LOS ANGELES (CBS) More debate on breast cancer screening for women. Now the American College of Physicians is out with new guidance that says average-risk women over 50 should get mammograms every other year.
Forty-nine year-old Norma Vaquerano is diligent about getting a mammogram every year. For her, it's personal. "One of my aunts was diagnosed with breast cancer about seven years ago. She passed away last year, so this is, y'know, a subject close to my heart," Vaquerano said.
At what age and how often women should get screened for breast cancer has been a topic of debate in recent years. Now the American College of Physicians says the majority of average risk women ages 50 to 74 would benefit from mammograms every other year and that there would be no significant difference in breast cancer deaths.
"The benefit is less than we had hoped," said Dr. Joann Elmore with the UCLA Jonsson Cancer Center. She says annual mammograms can sometimes do more harm than good -- from false positive results to unnecessary biopsies and surgeries. "It leads to a lot of anxiety that can be a really scary situation for women."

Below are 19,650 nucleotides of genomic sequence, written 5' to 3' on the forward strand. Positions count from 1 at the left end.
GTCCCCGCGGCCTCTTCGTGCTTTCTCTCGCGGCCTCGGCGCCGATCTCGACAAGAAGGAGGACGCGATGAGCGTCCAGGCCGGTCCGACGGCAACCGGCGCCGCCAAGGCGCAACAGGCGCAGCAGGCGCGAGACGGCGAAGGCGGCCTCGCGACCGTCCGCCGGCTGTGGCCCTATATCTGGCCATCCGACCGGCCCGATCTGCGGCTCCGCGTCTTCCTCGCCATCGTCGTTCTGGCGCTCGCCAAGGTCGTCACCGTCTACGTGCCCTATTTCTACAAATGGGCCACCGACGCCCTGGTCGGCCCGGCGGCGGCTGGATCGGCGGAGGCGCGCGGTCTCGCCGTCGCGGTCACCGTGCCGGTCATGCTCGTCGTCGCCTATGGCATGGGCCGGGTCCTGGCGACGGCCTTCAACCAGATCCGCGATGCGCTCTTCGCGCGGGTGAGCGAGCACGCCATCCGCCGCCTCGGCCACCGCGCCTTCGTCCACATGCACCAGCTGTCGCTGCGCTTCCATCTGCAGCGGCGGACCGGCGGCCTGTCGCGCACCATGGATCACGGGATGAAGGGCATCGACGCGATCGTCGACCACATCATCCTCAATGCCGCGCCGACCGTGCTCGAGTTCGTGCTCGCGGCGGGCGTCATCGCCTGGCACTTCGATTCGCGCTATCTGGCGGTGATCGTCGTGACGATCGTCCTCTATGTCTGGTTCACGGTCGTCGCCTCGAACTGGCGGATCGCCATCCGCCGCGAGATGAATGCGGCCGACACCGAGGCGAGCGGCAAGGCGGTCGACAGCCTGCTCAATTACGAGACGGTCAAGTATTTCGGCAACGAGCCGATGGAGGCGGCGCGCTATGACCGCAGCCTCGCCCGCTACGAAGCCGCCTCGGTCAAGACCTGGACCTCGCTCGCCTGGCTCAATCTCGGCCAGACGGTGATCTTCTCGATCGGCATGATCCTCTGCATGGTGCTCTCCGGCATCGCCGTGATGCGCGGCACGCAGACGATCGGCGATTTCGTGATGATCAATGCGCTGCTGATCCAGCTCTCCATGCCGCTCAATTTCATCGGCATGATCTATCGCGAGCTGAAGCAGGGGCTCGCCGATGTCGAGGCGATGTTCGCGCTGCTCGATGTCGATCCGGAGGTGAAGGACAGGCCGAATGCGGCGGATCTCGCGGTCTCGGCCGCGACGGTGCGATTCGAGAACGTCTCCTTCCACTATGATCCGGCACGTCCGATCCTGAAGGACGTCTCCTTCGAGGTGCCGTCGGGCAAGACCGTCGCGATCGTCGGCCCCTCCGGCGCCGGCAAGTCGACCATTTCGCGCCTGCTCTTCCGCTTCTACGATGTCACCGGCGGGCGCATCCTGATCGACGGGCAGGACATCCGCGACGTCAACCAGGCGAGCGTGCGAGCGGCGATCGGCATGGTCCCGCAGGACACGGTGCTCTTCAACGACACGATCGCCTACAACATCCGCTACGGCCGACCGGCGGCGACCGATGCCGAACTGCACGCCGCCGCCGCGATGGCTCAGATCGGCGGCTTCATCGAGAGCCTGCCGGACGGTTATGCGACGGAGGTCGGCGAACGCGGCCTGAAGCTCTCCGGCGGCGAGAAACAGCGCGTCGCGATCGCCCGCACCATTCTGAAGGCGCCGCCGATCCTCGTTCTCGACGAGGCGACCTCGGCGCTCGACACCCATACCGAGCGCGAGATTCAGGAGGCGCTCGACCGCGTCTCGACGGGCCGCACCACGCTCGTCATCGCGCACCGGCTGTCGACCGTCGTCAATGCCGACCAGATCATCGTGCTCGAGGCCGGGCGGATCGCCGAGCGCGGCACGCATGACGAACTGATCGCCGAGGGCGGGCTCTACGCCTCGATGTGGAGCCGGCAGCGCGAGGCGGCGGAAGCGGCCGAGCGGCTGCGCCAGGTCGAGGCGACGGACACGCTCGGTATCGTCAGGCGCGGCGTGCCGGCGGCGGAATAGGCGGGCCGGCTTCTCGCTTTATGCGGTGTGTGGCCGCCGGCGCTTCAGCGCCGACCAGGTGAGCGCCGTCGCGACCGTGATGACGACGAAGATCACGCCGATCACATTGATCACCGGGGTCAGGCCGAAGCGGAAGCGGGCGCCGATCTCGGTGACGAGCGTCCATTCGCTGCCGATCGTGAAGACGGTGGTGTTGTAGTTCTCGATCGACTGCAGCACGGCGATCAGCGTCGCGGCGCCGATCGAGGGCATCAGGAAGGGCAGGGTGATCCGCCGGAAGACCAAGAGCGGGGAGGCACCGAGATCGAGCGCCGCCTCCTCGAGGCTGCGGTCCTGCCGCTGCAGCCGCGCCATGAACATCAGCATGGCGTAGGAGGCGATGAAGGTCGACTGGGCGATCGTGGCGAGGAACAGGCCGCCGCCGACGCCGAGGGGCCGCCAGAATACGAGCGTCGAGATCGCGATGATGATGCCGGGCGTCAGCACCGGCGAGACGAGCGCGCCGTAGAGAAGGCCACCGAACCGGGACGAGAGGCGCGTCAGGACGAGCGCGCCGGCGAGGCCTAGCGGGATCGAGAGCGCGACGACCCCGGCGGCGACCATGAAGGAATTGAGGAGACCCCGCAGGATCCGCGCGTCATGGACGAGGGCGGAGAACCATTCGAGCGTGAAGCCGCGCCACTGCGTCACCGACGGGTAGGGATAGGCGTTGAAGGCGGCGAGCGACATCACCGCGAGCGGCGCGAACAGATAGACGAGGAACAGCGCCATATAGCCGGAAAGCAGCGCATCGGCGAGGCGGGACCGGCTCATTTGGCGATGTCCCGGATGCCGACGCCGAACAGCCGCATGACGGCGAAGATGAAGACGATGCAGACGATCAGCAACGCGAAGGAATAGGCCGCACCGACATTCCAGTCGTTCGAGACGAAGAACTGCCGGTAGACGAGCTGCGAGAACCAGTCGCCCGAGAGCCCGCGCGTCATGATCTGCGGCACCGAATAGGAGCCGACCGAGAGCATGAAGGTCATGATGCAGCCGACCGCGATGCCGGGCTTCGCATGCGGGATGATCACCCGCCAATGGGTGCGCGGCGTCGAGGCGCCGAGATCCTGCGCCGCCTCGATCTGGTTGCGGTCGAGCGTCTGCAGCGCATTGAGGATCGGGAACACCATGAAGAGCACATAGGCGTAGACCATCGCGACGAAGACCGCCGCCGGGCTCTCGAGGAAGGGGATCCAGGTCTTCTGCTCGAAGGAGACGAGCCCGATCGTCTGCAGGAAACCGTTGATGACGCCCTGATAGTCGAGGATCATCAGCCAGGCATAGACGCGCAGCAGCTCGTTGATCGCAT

In the past decade, doctors have moved away from screening younger women and towards informed decision making starting at 40. Elmore says women need to weigh the benefits, harms and their preference for screening with their doctors.
"In the end, this should be the woman's decision and we should be trying to help women understand all the data and let women make the decision," she said.
Because of her family history, Vaquerano says she'll continue to screen annually. "My doctor was very aware and she was the one that initiated 'You need to do this.'
She believes it could one day help save her life.
The American College of Radiology disagrees with the new guidance, saying it could result in thousands of unnecessary breast cancer deaths. But The American Cancer Society says it's not uncommon for recommendations to differ. Its guidelines have also changed in recent years pushing the start of screening later.